Already back in 2000, the German federal government decided to set a time limit for the use of nuclear power, subsequently often referred to as a ‘transitional technology’. This means that – dependent on economic aspects, reactor safety and the development of renewable energy – nuclear would gradually be phased out.
In September 2010, the German federal government adopted the ‘Energy Concept’, a comprehensive strategy that called for the replacement of conventional energy sources by renewables by the year 2050. It covers the challenges of the energy efficiency of buildings, infrastructure and energy research as well as issues related to electricity trading.
In March 2011, the reactor catastrophe in Fukushima caused worldwide alarm and prompted the German federal government to further tighten the legislation. This resulted in the socalled ‘Energy Transition’: This collection of resolutions and draft legislation not only called for an earlier phase-out of nuclear energy, but also gave a specific timetable for measures to expand alternative energy sources.
Current consumption in Germany is estimated to be approx. 600 million megawatt hours per year. Of this, industry, trade and commerce account for some 44 percent, transport for 28 percent, and households and other properties for the remaining 28 percent. Some 80 percent of the base load is currently generated from conventional sources, that is nuclear, coal, oil and gas.
Reduction of consumption
» The energy transition cannot be achieved without a drastic reduction of energy.
The first step in the energy transition is the reduction of energy consumption. The energy efficiency of buildings – which use some 40 percent of total energy – can be greatly improved by such measures as effective facade insulation, the use of geothermal, intelligent building services equipment, and efficient lighting. Drees & Sommer is a leader in this area with innovative concepts for both new and established buildings.
There is also considerable savings potential in industry: Energy-saving motors and intelligent control systems allow the consumption of electric motors to be reduced by up to 60 percent. Energy monitoring cuts the energy required for air conditioning of industrial buildings by 20 percent and more.
» A safe energy supply requires a sensible mix of energy sources.
For Germany, wind power from wind farms is the most important renewable. Future innovations will make the kilowatt hour from a wind turbine as cheap as from coal. But like generation from photovoltaics, energy generation from wind fluctuates with the weather and is not demand-driven. For this reason, these technologies will have to be supplemented by combined cycle gas turbines (CCGTs) and cogeneration units. Swarm intelligence is also increasing in importance. In this case, it can be applied to the consolidation and control of numerous privately owned small power generators (cogeneration units, hydro, wind turbines).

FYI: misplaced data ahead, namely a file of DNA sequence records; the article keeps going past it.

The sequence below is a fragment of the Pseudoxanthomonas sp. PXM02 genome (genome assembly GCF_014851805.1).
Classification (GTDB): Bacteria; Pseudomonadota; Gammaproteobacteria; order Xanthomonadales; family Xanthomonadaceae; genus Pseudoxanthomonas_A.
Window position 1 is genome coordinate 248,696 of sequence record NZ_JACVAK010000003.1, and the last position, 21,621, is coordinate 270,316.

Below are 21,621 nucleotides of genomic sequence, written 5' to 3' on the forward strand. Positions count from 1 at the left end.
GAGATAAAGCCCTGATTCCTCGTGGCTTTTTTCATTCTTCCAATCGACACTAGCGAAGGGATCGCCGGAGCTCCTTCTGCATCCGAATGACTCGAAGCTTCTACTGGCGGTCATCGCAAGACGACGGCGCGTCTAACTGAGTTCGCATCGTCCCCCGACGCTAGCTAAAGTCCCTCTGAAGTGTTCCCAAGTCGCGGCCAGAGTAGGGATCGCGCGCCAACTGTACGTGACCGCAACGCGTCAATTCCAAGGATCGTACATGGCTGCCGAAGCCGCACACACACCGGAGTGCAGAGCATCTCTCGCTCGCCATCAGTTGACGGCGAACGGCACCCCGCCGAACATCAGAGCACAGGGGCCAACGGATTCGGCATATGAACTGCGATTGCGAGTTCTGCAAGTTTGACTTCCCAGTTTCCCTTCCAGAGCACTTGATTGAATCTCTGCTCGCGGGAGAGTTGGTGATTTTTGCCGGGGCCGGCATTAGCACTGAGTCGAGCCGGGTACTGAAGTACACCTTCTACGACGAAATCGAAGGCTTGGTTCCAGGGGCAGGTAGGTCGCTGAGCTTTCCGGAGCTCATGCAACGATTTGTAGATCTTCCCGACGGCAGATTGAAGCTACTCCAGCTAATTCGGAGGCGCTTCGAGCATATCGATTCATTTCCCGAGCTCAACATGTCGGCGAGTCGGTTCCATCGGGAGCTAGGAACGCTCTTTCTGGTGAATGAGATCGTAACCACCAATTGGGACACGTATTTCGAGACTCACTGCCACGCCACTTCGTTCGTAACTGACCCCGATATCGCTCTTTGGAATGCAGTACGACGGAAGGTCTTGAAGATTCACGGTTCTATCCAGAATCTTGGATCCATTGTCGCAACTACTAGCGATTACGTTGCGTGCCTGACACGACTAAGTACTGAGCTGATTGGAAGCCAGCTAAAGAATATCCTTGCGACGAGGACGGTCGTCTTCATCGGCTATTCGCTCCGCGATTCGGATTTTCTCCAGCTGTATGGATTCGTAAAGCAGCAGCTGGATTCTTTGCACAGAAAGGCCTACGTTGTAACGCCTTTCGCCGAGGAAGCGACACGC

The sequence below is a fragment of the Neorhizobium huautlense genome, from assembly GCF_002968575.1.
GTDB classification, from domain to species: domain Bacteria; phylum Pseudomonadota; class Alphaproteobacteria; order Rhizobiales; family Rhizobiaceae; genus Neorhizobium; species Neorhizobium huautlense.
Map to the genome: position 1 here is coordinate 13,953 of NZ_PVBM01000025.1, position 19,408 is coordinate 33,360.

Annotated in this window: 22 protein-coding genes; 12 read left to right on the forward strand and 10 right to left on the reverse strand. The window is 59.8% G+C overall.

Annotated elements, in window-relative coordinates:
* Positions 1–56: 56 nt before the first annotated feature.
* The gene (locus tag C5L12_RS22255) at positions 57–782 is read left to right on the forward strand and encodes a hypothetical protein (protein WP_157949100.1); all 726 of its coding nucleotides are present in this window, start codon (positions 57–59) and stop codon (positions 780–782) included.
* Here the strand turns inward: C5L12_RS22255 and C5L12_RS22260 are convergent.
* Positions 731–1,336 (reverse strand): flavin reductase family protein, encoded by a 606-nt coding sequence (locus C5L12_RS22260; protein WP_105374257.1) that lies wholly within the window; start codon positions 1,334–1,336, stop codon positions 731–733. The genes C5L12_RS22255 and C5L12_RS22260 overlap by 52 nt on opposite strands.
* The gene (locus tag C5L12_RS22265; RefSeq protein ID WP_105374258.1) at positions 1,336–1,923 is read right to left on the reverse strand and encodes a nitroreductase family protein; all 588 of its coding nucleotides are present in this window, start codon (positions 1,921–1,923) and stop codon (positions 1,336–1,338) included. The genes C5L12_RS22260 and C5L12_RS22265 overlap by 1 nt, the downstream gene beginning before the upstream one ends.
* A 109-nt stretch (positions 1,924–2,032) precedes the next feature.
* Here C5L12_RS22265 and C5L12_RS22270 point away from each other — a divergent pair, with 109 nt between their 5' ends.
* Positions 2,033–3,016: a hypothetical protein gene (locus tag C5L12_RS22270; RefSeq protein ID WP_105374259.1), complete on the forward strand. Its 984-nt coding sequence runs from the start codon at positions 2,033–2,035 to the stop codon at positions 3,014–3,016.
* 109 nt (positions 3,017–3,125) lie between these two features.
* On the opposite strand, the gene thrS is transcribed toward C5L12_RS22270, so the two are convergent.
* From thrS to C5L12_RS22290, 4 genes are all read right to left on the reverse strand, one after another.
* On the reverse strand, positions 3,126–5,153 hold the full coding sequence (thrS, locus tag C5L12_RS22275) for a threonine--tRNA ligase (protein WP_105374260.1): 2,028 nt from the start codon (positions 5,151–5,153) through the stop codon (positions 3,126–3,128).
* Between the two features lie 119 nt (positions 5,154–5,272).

» Energy storage facilities will have to be able to partially balance out the fluctuating supply from renewables.
Fluctuating energy supply from renewables means that facilities are required that can store excess energy for hours, days and even weeks if necessary. Such excess electricity can, for example, be used in electrolysis plants to produce environmentally friendly hydrogen. This can be fed into the natural gas network, stored underground, used in fuel cells, or converted into fuel.
» The intelligent interaction of central and decentralized energy generation will require intelligent networks.
High-tension DC power transmission allows power to be transmitted to consumers without significant losses. On the other hand, consumers will be generating ever more power themselves: 15 years ago, only a few hundred suppliers fed electricity into the German grid. In future, millions will be generating electricity with PV, wind turbines, biomass plants, and small cogeneration units. This trend – combined with the fluctuating supply from renewables – will require smart grids that can balance generation and consumption.
If Germany is to achieve its goal of generating some 50 percent of electricity from renewables by 2030 – and 80 percent by 2050 – the proposed courses of action will have to be closely coordinated. Organizing this process as an element of the national economy is the role of government – as is securing finance for the necessary grid expansion. Transregional power transmission lines as well as regional and local distribution networks will have to undergo a massive upgrade to be in a position to handle the growing amount of decentrally generated green electricity. The current subsidies for green energy will have to be adjusted in proportion to their contribution to overall power supply.
On the other hand, industry must ensure that renewables become competitive. This will require a fundamental change in subsidy policy and of the (German) Renewable Energy Act.
When related to the energy transition, ‘the blue way’ means subordinating individual interests to a goal-focused common process, whereby goals are regularly reviewed and, if necessary, optimized during the course of the process. Rigid adherence to existing rules and guidelines will not lead to success.